The American Transmission Company is clearcutting the entire frontal area where the Fellow Mortals have their center set up to take care of rescued animals, whether they climb, fly or walk upon this earth. There are injured beavers, chipmunks, geese, badgers, deer and even a buzzard, all being cared for at the center, awaiting a time when their health allows them to be released back into the wild.   Last year the power company that runs big electric lines along the road decided that they wanted nothing under their lines. They went to court to make sure they could do exactly what they wanted. Judge Johnson in Walworth Court was about as sympathetic as Adolph Eichman might have been.

Fellow Mortals were shown the proverbial courtroom back door. American Transmission Company the company chosen to doing the actual clear cutting, and it began its work on Monday. The first thing, the very first thing, they did was cut down the giant hundreds of years old spruce tree. The one that was right in front of the Fellow Mortals animal rescue center. The GSR sent X-Files investigators to be there, out front, when the cutting began. No one attending thought the employees of ATC would make straight for that particular tree, but they did, and immediately begin hacking away at it. The tree died right there, after all those years.


The ATC has a published mission statement. Here is how some of it reads:

ATC is committed to conducting its business in an environmentally- responsible manner, as evidenced by its Green Tier and Clean Corporate Citizen certifications. In addition to complying with environmental laws and regulations, you should attempt to limit your work’s impact on the environment.”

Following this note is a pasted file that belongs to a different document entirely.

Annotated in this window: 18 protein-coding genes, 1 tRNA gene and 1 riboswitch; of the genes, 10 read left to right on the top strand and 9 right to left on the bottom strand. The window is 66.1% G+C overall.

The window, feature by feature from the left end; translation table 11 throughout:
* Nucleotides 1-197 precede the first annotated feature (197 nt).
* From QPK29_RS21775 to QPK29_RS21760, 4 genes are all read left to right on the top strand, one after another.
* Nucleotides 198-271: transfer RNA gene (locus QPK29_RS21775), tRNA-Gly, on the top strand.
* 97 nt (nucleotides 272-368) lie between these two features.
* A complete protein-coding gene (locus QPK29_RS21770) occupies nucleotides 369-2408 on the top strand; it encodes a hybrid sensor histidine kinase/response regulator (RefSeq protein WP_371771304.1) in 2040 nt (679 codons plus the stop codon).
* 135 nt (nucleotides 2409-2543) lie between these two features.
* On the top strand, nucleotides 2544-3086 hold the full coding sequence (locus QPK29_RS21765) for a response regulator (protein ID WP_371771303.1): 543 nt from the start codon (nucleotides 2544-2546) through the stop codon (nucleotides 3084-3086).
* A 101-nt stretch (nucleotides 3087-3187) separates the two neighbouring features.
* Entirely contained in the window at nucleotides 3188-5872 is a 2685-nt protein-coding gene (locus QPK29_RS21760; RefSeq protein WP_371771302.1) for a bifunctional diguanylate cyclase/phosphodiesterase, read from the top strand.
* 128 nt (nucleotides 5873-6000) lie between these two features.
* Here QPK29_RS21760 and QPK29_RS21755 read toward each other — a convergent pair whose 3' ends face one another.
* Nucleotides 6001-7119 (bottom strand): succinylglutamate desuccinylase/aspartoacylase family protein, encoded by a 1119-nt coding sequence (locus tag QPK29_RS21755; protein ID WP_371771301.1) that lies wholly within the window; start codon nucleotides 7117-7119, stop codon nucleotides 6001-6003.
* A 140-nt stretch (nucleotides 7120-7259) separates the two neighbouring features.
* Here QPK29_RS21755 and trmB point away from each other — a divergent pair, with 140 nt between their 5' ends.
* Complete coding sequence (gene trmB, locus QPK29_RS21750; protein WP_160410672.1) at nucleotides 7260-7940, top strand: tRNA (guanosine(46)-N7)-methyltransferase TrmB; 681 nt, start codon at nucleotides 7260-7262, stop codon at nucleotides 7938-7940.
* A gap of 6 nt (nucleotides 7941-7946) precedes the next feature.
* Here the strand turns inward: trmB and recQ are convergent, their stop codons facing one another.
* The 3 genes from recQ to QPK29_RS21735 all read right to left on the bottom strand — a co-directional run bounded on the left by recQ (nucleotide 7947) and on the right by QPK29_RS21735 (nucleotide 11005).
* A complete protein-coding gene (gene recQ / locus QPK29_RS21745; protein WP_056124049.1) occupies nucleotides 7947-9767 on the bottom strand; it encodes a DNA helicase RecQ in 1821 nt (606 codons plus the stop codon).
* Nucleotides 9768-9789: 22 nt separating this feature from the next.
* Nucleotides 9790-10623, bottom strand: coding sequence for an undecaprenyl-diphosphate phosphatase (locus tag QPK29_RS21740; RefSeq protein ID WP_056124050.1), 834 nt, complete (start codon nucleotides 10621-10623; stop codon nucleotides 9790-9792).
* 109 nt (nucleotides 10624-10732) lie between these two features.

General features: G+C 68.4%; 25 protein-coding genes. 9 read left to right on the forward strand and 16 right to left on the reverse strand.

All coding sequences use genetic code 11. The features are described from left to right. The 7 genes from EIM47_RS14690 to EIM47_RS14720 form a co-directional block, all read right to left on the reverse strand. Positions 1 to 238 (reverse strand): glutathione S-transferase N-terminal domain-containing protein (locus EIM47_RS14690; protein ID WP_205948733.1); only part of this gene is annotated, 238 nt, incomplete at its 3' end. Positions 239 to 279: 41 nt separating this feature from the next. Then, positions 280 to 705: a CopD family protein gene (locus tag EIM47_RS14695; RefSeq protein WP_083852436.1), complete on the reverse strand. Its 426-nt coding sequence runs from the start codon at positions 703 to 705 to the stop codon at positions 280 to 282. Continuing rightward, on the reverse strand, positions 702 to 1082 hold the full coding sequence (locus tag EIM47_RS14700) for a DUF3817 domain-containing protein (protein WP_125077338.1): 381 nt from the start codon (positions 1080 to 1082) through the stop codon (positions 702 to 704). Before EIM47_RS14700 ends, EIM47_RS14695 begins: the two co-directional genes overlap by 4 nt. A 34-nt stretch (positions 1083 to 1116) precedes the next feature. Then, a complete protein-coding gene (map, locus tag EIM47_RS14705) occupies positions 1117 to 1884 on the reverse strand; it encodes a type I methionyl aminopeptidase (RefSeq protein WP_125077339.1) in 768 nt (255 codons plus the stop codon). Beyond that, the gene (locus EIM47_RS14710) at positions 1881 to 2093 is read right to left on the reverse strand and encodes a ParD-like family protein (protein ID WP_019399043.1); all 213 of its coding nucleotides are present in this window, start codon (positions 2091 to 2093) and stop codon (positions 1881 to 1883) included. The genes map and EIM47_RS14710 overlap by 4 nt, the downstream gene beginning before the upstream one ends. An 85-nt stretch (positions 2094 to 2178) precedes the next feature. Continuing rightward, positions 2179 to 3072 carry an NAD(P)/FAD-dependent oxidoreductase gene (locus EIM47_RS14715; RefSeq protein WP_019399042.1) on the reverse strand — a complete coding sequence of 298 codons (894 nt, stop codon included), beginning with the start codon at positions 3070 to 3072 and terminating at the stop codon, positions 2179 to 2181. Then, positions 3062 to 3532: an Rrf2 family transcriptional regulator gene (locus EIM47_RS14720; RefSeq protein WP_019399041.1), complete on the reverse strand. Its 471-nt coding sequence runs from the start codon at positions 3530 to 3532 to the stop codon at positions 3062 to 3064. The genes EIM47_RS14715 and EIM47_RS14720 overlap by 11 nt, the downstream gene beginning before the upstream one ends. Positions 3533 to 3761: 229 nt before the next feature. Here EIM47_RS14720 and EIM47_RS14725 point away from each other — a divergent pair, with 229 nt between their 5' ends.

There is no question that every community around Geneva Lake needs electricity. But why electricity has to be delivered overhead using old wooden poles or new metal ones, like it was 1845, instead of putting the lines underground where they would be safe from trees, vegetation, weather and even the meddling of human beings, is beyond explanation here. The planet is filled with humans concerned about saving the environment, but it seems that too many are still concerned only with how others should do so.

The animals at the Fellow Mortals Animal Hospital were all there on Monday and a tour through their holding quarters got none of the animals attention at all. Their attention was all taken by the dutiful and vengeance applying chainsaws of the men and women of the American Transmission Company. Those animals at Fellows Mortals know their enemy, and rightfully so.

The American Transmission Company phone number is a local one. They are headquartered in Pewaukee, WI.
The number is  (262) 506- 6700.

Mike Rowe CEO American Transmission CompnayAt that number you may find Mike Rowe, the company chief executive, who sits waiting for the public’s call. Your call. Not! Good luck on getting through. Mr. Rowe will be off somewhere on the company jet, inside the company chateau walls or riding around in his chauffeured limousine. Call him anyway, and then get in your car and take a ride to Palmer road on the west side of Lake Como near Lake Geneva. If you love animals, and love seeing them in their environment, then you will love Fellow Mortals, and you will be mortally opposed to the continuation of companies that represent a mission of wealthy clearcutting destruction while they proclaim (at the top of their lungs) just how much they love and care about the environment. Go see the buzzard who will nuzzle you and coo like a dove in your presence. Go see the beaver who will bring you her bowl and then wait, smiling a beaver smile up at you.

You can also send Fellow Mortals a check at W4632 Palmer Road, Lake Geneva, WI 53147.
They are hurting, and so are their charges. The GSR sent one, as did each staff member, as well.

Death of a Friend

Pine Tree destroyed by ATC

The stiff proud and defiant remains of the 120 year old pine that grew in front of
Fellow Mortals on Palmer in Lake Geneva. The remains went to become the bonfire wood
allegedly requested by Mike Rowe, president of American Transmission Company, the trees

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